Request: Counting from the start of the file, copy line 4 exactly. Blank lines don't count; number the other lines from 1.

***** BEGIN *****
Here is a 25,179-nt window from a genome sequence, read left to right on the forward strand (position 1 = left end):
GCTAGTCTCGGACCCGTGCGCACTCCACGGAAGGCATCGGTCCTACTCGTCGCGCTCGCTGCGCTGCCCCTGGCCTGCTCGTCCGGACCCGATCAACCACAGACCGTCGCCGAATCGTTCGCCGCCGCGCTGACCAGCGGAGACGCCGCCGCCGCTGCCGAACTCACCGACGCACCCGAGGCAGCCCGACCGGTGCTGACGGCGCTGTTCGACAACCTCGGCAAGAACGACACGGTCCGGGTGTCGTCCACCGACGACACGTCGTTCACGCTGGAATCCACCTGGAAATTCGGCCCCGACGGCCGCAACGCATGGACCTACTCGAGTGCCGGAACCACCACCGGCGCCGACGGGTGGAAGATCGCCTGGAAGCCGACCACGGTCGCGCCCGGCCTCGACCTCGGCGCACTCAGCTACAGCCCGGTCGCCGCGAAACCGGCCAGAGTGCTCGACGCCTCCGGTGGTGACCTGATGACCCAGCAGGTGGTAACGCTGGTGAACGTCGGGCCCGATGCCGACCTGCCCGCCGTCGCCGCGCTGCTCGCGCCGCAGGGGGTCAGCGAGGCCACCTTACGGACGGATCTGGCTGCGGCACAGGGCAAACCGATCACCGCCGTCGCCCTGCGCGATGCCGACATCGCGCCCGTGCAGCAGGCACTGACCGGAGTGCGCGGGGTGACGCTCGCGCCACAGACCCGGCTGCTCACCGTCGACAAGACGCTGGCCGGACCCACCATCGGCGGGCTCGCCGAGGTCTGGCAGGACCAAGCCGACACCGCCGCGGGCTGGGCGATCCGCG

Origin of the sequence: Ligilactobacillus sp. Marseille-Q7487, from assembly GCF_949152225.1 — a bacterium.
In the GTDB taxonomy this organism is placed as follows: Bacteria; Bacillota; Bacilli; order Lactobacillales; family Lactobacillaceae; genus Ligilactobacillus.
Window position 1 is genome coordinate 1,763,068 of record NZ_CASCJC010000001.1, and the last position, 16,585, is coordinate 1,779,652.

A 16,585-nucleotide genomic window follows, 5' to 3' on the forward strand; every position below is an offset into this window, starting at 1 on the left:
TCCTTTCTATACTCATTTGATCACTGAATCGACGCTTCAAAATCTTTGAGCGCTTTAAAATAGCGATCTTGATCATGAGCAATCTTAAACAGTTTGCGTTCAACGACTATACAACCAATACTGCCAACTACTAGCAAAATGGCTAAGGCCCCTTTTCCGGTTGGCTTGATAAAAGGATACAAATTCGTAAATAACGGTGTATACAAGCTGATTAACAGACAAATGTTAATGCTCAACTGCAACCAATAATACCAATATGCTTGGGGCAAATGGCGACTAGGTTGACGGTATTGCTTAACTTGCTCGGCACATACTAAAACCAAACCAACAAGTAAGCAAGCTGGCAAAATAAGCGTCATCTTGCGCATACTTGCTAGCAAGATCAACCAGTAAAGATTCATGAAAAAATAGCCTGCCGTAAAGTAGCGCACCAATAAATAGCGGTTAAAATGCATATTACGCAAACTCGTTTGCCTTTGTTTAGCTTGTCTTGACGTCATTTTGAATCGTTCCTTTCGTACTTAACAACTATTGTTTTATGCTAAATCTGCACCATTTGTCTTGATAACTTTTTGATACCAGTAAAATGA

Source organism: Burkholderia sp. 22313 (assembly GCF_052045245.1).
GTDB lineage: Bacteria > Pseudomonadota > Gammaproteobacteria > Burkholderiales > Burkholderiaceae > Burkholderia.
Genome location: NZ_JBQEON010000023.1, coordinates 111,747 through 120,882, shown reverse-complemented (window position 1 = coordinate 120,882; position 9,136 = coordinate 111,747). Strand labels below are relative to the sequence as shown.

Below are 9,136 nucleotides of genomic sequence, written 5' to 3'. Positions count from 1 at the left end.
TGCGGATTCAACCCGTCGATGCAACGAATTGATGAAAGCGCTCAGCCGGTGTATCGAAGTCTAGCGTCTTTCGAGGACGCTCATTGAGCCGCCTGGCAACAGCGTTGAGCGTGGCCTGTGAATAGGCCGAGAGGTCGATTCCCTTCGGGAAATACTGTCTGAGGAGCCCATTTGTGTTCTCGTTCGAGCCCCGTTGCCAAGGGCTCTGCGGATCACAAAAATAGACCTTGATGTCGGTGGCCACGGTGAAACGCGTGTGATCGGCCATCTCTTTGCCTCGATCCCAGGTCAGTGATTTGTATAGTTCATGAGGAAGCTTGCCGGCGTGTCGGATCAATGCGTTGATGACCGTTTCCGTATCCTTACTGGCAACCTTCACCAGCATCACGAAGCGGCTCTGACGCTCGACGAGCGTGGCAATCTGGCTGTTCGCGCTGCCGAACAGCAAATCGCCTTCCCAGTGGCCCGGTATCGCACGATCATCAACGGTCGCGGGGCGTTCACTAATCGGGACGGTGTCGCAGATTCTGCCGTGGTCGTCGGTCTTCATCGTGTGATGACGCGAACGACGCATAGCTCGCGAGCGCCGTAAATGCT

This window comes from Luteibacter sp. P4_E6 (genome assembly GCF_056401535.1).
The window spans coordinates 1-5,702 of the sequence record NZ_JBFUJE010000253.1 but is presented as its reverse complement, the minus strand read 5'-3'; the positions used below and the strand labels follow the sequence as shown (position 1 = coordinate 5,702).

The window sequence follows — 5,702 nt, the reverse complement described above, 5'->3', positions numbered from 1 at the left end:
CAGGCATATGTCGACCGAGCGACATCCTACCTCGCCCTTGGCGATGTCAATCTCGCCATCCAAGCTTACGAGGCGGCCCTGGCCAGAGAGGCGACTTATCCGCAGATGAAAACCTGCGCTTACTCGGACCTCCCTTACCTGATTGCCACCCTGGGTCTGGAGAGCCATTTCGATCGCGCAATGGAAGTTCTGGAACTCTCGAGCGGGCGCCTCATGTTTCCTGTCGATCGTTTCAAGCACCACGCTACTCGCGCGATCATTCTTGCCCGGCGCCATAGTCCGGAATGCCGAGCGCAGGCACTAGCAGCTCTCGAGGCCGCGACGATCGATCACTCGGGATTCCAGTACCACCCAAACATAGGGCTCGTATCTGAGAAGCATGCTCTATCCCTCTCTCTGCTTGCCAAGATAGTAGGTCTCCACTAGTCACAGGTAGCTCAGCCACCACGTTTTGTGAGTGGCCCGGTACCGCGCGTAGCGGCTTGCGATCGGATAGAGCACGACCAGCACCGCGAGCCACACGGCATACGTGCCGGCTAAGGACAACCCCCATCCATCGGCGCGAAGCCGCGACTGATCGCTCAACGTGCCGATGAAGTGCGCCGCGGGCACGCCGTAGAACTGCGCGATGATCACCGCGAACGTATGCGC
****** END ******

In the GTDB taxonomy this organism is placed as follows: Bacteria; Bacillota; Bacilli; order Lactobacillales; family Lactobacillaceae; genus Ligilactobacillus.